Originally Posted by Adamg (Ret-Navy)
I must admit you have me riveted to your every post! Your thinking process and ability to clearly convey the hypothesis being discussed is remarkable. What you are describing is nothing short of a breakthrough in the understanding of Human Hearing as it relates to the subjective "Heavinss" of a subject Subwoffer FR. The revelation that this "Heavyiness" presence is not conditional upon volume (gain) level and/or Max Output numbers. I could never put my finger on it, but somehow I knew the Subs Max Output did not tell the whole story. And the Max Output numbers by itself might just be entirely misleading . The subs native tune can be used to surmise if a particular Sub will sound "Heavy" or "Light" in a comparrision situation. Even at very low volume levels I can still feel the depth and weight of my Subs. Looking and comparing Sub output graphs like you did will tell us more about how a sub will perform in real world terms, and should give us new tools to employ when helping others chose between Subs to suit their particular needs/tastes. You certainly helped me further understand how to compare a subs native tuning frequency, from one sub to the next. You provided a light bulb moment when you informed us that this Native tuning curve exist at all output levels.
This I did not fully understand nor comprehend.
Keep up the great thinking Mike. You are expanding our shared understanding of bass and how each specific sub has its own unique sound signature. Additionally you have discovered and shared with us a new method of how to see this performance trait in the Sub native tuning graphs. Very intriguing reading. My compliments Sir!
If you have the time and inclination, I would love to hear your analysis of the 2400ULF Native FR.
Thank you very much for the compliments, Adam! They mean a lot to me!
I have to admit that I am pretty excited about how some things have fallen into place for me lately, starting with the linchpin concept that a subwoofer's native response doesn't really change, irrespective of volume level, unless we manipulate it with internal or external DSP.
Sometimes, we don't know exactly what we know, and that's where writing-out explanations helps us to clarify our own thinking. Like you, I have been too fixated on max output. I have been making distinctions between subwoofers which emphasize mid-bass frequencies more, and subwoofers which emphasize low-frequencies more, for quite a while. But, subconsciously at least, I was associating the differences between those subwoofers with higher volume levels, as if that were the only time that the differences would really be noticeable. And, I have seen most other people on AVS making the same conscious, or unconscious, assumption.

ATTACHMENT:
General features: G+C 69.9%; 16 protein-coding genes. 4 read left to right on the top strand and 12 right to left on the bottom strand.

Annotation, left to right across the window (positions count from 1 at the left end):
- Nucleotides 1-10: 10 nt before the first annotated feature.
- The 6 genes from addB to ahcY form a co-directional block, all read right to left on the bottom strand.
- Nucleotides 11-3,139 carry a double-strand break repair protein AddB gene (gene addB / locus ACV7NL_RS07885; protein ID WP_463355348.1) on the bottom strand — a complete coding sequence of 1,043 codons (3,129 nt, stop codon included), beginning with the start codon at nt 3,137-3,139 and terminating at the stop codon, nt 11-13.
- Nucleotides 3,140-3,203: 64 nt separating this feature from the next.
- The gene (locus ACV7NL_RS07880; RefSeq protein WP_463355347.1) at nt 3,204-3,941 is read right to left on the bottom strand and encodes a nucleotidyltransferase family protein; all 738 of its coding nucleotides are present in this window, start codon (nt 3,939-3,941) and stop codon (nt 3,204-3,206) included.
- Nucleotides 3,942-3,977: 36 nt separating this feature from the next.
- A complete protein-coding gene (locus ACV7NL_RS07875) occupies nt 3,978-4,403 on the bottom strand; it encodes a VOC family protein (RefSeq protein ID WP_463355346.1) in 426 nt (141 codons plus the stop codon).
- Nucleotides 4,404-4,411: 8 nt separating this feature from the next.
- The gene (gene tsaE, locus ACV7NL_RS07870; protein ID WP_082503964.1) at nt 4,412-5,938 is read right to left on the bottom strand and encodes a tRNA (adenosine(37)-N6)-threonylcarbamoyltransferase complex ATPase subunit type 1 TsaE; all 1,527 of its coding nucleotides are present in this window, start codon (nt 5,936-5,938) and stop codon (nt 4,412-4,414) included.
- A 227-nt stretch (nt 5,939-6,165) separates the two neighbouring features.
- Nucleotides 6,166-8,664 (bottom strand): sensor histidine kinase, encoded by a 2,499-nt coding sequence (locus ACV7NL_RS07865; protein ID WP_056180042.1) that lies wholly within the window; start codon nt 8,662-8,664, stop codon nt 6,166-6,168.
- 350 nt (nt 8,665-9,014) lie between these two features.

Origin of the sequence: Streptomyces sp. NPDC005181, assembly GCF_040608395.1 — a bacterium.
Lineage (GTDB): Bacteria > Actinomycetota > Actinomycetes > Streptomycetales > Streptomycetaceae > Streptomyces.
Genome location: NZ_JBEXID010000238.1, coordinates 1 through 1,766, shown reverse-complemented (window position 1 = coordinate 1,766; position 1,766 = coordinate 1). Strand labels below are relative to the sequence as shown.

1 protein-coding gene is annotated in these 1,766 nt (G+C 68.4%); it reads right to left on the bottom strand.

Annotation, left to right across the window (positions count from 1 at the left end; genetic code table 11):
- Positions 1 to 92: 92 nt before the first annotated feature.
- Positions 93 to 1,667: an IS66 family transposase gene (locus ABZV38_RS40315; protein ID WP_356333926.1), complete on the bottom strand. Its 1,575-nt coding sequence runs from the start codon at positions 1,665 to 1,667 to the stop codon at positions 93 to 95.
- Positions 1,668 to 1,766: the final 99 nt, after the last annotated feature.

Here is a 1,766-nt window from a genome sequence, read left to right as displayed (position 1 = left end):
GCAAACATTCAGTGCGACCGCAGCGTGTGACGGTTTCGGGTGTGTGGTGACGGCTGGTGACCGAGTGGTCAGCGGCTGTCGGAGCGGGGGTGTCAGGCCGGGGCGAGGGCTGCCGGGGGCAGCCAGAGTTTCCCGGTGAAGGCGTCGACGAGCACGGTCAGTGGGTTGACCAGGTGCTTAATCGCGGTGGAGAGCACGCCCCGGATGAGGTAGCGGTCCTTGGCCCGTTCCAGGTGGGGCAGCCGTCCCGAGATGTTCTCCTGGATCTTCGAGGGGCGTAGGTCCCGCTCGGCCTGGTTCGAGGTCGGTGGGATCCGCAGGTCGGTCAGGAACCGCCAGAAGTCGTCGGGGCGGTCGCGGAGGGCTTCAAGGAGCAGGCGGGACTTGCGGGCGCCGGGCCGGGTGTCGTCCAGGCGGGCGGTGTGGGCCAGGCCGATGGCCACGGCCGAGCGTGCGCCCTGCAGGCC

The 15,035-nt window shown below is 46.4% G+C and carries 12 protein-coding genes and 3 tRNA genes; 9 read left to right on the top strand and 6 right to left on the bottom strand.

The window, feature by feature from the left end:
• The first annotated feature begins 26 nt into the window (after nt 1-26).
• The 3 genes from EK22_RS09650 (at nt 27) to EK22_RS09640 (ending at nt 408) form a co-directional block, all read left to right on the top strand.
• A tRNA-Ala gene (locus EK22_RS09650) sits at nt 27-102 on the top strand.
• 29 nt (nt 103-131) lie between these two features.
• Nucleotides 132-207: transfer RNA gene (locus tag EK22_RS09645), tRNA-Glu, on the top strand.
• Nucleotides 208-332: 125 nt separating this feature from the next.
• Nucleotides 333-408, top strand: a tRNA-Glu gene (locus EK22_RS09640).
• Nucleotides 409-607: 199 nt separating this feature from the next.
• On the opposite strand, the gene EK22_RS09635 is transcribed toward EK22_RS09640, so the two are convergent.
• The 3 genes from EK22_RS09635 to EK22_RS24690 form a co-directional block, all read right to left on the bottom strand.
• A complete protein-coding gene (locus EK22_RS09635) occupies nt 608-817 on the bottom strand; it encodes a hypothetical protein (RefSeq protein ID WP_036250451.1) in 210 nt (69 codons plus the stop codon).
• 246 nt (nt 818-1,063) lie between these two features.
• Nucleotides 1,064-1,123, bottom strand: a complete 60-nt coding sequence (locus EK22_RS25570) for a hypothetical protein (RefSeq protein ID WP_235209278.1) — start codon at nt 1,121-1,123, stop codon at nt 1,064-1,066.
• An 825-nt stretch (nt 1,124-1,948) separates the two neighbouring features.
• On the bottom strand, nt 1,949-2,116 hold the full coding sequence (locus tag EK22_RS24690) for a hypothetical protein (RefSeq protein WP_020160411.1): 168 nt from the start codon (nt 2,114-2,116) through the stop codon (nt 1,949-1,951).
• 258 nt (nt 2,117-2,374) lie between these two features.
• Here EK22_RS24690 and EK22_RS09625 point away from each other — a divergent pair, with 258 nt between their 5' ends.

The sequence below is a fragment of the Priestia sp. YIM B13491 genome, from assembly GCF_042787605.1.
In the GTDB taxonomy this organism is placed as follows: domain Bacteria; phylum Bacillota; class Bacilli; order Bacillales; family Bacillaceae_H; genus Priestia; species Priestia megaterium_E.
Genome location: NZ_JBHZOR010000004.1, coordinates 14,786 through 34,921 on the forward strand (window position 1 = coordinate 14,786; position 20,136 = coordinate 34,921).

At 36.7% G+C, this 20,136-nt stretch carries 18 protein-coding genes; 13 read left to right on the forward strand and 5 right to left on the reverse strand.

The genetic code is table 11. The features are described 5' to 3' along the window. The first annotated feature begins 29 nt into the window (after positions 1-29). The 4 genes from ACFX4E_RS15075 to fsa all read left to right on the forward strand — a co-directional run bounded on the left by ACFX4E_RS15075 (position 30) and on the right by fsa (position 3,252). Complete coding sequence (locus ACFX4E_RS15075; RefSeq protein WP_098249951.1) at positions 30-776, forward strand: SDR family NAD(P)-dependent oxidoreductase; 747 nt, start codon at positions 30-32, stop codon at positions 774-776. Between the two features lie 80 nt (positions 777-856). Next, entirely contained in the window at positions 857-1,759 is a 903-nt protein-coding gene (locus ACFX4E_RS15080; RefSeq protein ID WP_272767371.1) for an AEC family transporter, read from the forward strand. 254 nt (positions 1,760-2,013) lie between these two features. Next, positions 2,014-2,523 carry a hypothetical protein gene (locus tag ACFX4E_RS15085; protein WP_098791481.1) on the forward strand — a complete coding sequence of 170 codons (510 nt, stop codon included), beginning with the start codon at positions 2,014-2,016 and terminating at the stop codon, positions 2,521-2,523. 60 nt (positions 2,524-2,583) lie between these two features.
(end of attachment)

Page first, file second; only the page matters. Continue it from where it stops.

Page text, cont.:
Explicitly recognizing that the actual frequency response of a subwoofer is not volume-dependent allows me to see that there could be noticeable differences in sound between a subwoofer which emphasizes mid-bass, versus one that emphasizes low-bass, even at moderate volume levels. And, that has some implications even for music listening, and might explain much of the difference that some people might hear between sealed and ported subs.
Subwoofers which play low-frequencies relatively louder with respect to mid-bass frequencies would be a pretty good way to describe the difference between ported subs and sealed subs. And, as you said, this could also certainly help to explain what you have heard in moving from your PB13's, with the Bash amp, to Cap 2400's--even at moderate volume levels. (I will try to tell you what I see of the Cap 2400's native response a little later.)
I think that looking at the overall slope of the frequency response, rather than just max output, may have significant implications for those of us looking to upgrade. Max output deals with total SPL, and that's still important. But, from my observation, relatively few people are upgrading just because they can't play their subwoofers loudly enough. That certainly does happen, but I believe that part of the reason many of us are pushing our subwoofers to fairly high volume levels to start with is so that we can hear low-frequencies better. And, I believe that most people who are upgrading are already aware that they want to hear more low-bass.
Sometimes we want to hear those low-frequencies better just because we really like bass, and because we can't hear those frequencies in quite the same equilibrium as we can the higher bass frequencies. Sometimes, it is specifically in order to emphasize the low-bass special effects that make action movies and blockbusters so exciting. The low-bass there can be a little bit addictive. But, whatever the reason, I believe that most people upgrade their subwoofers in order to emphasize low-frequencies more, and if that is true, then paying attention to how a particular subwoofer plays low-frequencies in relation to mid-bass frequencies
is very important.
It is important because that relationship won't change much. It will always be the subwoofer's native response, and depending on room size (and the resulting room gain), low-frequencies may be emphasized too much, or not enough, almost irrespective of listening level. And, on the other hand, if someone is upgrading just for more total SPL, or for more mid-bass SPL, then looking at both the max output and the native frequency response of subwoofers will still be helpful. One of the things that I also think is especially important to recognize is that we are likely to have more mechanisms (such as cascading crossovers) to emphasize mid-bass frequencies, than we may have to emphasize low-bass frequencies. So, having a better understanding of a subwoofer's native response could be a real factor in our ultimate subwoofer selection.